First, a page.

“You’re just a good-for-nothing ailanthus stump sprout,” Yin’s grandmother had told her when she was still young enough to worry about monsters in the cupboard at the end of the hallway. It was just one in a line of recriminations – Yin was rude, irresponsible, she would never grow into something great.
It could have gone either way, Yin realised, years later. She might have faded into one of those invisible types whose bodies curve and cower – who seem to apologise for so much as breathing. But her grandmother had underestimated her. She wasn’t an ailanthus stump; she had grown tall and true, and like the ailanthus she was hardy and defiant. The Tree of Heaven was a survivor: it could breathe in pollution, navigate concrete, thrive in the city shadows.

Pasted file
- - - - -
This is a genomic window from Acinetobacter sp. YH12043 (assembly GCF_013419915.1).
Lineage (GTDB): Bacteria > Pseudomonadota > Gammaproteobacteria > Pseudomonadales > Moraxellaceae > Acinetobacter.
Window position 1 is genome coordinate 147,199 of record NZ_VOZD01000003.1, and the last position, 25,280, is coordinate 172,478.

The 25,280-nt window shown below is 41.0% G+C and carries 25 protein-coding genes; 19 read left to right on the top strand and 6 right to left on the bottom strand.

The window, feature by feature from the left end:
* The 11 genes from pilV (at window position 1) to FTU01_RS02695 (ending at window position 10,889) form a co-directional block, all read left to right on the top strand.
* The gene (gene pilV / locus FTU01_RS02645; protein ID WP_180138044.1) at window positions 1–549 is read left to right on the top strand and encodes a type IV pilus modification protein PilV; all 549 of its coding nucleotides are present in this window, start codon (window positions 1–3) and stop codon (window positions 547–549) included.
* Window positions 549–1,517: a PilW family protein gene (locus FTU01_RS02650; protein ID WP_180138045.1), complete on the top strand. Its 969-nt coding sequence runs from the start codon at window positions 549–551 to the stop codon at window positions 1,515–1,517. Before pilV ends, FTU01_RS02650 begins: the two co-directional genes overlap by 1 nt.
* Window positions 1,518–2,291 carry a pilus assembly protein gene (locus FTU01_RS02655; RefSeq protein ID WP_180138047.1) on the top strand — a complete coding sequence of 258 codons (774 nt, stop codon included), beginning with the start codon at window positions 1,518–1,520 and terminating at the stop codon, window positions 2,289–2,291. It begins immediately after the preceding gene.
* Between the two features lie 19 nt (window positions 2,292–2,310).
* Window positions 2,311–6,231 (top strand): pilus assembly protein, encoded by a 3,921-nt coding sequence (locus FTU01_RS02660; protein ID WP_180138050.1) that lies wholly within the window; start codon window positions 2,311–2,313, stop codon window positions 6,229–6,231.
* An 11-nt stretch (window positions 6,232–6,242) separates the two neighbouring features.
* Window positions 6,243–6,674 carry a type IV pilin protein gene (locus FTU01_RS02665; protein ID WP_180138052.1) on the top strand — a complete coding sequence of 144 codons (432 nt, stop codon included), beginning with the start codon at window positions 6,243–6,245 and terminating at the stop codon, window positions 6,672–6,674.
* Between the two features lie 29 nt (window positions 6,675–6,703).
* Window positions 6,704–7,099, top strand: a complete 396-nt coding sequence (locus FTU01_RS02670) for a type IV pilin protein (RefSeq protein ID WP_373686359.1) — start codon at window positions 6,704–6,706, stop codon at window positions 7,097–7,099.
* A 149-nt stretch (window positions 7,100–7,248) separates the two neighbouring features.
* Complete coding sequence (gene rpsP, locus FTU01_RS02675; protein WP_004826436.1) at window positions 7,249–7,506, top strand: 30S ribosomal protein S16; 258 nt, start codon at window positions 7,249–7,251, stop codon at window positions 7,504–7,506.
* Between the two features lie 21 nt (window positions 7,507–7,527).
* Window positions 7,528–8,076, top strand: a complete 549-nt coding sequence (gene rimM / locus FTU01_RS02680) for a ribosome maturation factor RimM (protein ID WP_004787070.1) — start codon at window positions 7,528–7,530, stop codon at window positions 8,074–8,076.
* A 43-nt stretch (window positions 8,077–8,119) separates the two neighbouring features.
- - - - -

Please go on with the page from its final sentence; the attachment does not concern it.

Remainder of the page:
Yin wished, sometimes, that her grandmother could see her now – a woman wearing a smart grey dress and kitten heels, a briefcase in one hand, a smile on her lips, comfortable in the city streets.
Inspired by the mythology and growing habits of the Tree of Heaven. London Fieldworks have created two sculptural installations drawing on the ecology and biodiversity of Cremorne Gardens, Chelsea, and Duncan Terrace, Islington. Both have been installed in Ailanthus altissima trees; known as the ‘Tree of Heaven’